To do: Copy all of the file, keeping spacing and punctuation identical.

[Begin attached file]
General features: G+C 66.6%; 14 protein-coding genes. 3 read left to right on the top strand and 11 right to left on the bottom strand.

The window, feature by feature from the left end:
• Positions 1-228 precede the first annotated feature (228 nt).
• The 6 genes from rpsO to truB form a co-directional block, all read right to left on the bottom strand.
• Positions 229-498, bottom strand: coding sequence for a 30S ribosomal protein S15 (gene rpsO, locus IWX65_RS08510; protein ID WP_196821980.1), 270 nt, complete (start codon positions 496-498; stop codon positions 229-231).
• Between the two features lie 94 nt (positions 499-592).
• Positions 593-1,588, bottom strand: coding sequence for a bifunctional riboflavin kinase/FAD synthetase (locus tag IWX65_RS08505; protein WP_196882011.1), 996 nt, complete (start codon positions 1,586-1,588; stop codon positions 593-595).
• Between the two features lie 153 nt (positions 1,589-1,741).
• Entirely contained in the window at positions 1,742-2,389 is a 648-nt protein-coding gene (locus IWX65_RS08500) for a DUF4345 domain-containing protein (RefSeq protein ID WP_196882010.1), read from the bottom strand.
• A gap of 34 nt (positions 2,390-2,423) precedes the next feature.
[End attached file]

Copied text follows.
General features: G+C 66.6%; 14 protein-coding genes. 3 read left to right on the top strand and 11 right to left on the bottom strand.

The window, feature by feature from the left end:
• Positions 1-228 precede the first annotated feature (228 nt).
• The 6 genes from rpsO to truB form a co-directional block, all read right to left on the bottom strand.
• Positions 229-498, bottom strand: coding sequence for a 30S ribosomal protein S15 (gene rpsO, locus IWX65_RS08510; protein ID WP_196821980.1), 270 nt, complete (start codon positions 496-498; stop codon positions 229-231).
• Between the two features lie 94 nt (positions 499-592).
• Positions 593-1,588, bottom strand: coding sequence for a bifunctional riboflavin kinase/FAD synthetase (locus tag IWX65_RS08505; protein WP_196882011.1), 996 nt, complete (start codon positions 1,586-1,588; stop codon positions 593-595).
• Between the two features lie 153 nt (positions 1,589-1,741).
• Entirely contained in the window at positions 1,742-2,389 is a 648-nt protein-coding gene (locus IWX65_RS08500) for a DUF4345 domain-containing protein (RefSeq protein ID WP_196882010.1), read from the bottom strand.
• A gap of 34 nt (positions 2,390-2,423) precedes the next feature.